International African Conference Explores Relations between African and Central and Eastern European Countries

In the past, the conference VIVA AFRICA was organized under the patronage of the Czech Association for African Studies at several Czech universities, and this year, it will be held at the Faculty of Arts, Charles University, on 15-17 September. The main organizer of the event is the Centre for African Studies at CU FA.

The twelfth season of the conference revolves around the following theme: Africa and (the Other) Europe: Imageries – Discourses – Exchanges. “The gathering aims to illuminate the nature of the mutual exchange of thoughts, knowledge, goods, artefacts, and people between Africa and Europe in the context of various political and economic conditions, modes of imagination, and products of knowledge,” one of the organizers, Dr Vít Zdrálek, introduces the conference.

The conference offers Afro-European relations in the past and present as the main theme with particular focus on the countries of Central and Eastern Europe which participated in the colonial system, although they usually did not have colonies themselves. Nonetheless, these countries had their take in global economic and cultural transfers that profited from the colonial system or reflected it in particular ways. Thus, even there, specific colonial ideas and discourses about non-European countries and people emerged.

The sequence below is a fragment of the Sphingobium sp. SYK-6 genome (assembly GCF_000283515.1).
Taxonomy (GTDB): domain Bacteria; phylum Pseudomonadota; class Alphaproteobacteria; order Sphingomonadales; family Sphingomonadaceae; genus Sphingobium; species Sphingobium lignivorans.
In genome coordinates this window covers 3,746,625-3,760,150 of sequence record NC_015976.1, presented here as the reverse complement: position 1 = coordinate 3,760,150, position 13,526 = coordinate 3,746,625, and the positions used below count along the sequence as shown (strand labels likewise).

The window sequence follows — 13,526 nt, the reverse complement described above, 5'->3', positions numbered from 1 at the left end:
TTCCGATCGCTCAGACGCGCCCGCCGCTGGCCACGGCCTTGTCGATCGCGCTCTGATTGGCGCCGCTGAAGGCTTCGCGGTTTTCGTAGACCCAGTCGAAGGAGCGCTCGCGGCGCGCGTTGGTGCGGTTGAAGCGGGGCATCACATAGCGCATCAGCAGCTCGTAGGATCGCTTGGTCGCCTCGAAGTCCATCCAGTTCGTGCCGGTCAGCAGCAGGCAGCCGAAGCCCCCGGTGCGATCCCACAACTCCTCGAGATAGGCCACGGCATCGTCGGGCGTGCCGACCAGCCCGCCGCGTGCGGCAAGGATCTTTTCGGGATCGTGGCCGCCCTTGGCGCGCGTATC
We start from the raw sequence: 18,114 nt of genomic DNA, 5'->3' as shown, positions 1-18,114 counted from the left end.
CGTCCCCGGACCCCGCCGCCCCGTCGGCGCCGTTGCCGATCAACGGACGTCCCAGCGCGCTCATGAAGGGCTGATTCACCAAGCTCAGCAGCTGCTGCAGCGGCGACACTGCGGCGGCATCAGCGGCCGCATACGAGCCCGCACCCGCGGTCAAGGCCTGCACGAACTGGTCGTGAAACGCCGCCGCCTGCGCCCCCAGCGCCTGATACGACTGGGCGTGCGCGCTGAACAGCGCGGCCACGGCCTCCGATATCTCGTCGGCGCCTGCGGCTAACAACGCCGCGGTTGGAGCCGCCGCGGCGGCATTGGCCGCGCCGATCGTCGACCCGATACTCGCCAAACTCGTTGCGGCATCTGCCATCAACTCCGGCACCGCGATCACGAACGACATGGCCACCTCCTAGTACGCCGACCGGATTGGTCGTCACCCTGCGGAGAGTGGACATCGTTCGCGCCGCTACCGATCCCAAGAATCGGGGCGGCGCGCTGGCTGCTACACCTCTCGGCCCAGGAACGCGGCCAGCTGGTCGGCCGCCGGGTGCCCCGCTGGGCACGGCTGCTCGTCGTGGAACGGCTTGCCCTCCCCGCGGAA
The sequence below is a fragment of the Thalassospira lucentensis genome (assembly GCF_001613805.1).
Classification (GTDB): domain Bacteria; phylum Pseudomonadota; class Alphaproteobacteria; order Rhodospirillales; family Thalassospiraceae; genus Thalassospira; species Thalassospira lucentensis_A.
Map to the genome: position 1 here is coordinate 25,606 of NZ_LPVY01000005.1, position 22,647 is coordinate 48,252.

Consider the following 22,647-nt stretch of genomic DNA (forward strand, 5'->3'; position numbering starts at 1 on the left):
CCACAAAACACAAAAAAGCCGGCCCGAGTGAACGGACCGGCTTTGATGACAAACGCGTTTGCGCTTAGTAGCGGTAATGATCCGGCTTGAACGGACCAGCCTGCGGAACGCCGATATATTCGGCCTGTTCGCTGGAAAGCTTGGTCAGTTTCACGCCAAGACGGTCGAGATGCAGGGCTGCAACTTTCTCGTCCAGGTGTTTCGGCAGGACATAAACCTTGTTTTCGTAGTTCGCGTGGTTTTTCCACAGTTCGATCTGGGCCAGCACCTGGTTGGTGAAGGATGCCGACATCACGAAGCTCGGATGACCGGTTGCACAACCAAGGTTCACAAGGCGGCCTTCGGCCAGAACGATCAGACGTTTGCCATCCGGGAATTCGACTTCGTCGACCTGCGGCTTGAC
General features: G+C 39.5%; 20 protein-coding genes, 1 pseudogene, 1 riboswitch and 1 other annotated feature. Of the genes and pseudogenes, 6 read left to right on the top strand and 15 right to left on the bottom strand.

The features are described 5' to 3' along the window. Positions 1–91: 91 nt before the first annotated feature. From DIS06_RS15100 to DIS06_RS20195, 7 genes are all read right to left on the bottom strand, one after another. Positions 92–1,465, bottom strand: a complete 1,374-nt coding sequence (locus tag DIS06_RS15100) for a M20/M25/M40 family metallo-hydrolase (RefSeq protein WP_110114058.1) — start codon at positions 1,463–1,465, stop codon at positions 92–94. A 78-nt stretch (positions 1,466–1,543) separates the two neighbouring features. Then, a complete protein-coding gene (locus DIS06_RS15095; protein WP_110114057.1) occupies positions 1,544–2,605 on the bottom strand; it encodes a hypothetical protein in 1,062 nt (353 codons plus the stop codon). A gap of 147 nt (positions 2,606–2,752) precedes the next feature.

One of the main goals of the conference is, therefore, to present the idea of Europe as a single entity that is solely recognized as a part of “the West” or “global north,” and offers a more diverse and accurate image of the mutual relations and cultural exchange.

The conference is to be opened by Prof Sabelo J. Ndlovu-Gatsheni, Chair of Epistemologies of the Global South at the University of Bayreuth in Germany, with his paper on African Studies in the Context of the Cognitive Empire and Global Economy of Knowledge Reflections on Decolonial Turns. The following programme is divided by themes into seven sections, such as social ideas in Afro-European relations, the roles of Central and Eastern European journalists and missionaries, and the Czechoslovak involvement in Africa, and six panels focused on, for example, African students in the Socialist Countries, relations of Poland and post-colonial Africa, and Eastern Europe and decolonization of Southern Africa.

Due to the epidemic situation, the gathering is to be held in a hybrid form (in-person and online). All sections of the programme are to be streamed on the ZOOM platform; you may ask for the link at viva.africa.conference@gmail.com. On 14 September, there is a preceding cultural programme in Campus Hybernská where new publications related to African studies will be presented along with some documentaries.